Red Hammer 7.62x39


#1

Does anyone know who was the owner and/or US importer of the “Red Hammer” brand used for 7.62 x 39 cartridges made by Barnaul?


#2

Fede,
I checked some Forums and the only references I found were some from back in 2004-2006 discussing it as “Red Hammer” brand by Barnaul. The 2006 post is a guy looking for it and can’t find it on the market.

I’ve never seen or heard of a box of “Red Hammer”.

Cheers,
Lew


#3

Lew, thanks for the help. Here are some pictures:

Red
Red1

Regards,

Fede


#4

Fede, is it confirmed to be a trademark in the west (US?) or was it probably a product line of BPZ?


#5

Alex, no, there isn’t a US or Canadian trademark or application, but it doesn’t look like a regular Barnaul product line either.


#6

Was this ammunition actually imported into the US? Also what year was it imported? A hammer and sickle logo is interesting as is the Windows 95esque logo on the back


#7

The Win 95esque logo is the BPZ logo as it was used before the late 2000s.


#8

Yes, it was imported into the US, but not sure when. Until the early 2000’s, the only approved distributors of Barnaul ammo were Dan’s Sporting Goods and PW Arms, the later being the sole importer and owner of the Barnaul brand in the US (before SSI). This company was raided by the ATF in June 2003, so this may have something to do with the fate of this ammunition.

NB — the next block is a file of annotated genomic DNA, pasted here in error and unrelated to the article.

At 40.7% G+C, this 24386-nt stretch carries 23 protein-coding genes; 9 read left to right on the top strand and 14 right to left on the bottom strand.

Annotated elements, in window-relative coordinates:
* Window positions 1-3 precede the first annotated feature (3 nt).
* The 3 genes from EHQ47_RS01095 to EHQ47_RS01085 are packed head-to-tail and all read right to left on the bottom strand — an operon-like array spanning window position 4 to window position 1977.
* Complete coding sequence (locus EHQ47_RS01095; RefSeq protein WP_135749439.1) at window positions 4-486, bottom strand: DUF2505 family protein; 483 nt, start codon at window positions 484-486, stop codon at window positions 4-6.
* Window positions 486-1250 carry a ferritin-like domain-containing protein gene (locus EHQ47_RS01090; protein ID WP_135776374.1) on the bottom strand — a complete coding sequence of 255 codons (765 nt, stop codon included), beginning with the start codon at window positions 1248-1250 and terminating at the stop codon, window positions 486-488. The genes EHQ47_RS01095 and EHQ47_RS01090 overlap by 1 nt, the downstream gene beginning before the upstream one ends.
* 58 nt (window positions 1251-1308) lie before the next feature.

#9

Never saw that advertised or in-the-flesh in the US.


#10

The posts I read on the Forums are very consistent with the Red Hammer ammo disappearing from the market no later than 2004 and likely a bit earlier.

https://www.thehighroad.org/index.php?threads/where-to-get-barnaul-7-62-ammo.114529/

Dec 04:
"My father and I noticed a few years ago that our favorite 7.62X39 ammo called Red Hammer was suddenly unavailable without any warning. We later realized that Red Hammer was Barnaul ammmunition and that had just stopped using the Red Hammer name. "

"When we had a chronograph (before my dad accidently killed it with his CZ-52) we had tested various types of 7.62X39 and the Brown Bear shot at the same velocities as the Barnaul (guy with a rifle on box) and the Red Hammer. Those 3 types ALL shot consistantly at around 2550 fps compared to the Wolf that was more like 2450 fps. After pulling and examining all of the bullets from Brown Bear, Barnaul, and Red Hammer 123g FMJ and HP they were identical in construction "


#11

I found another variant of this box with HP bullets. It was available from SOG as early as 2002.

2002


#12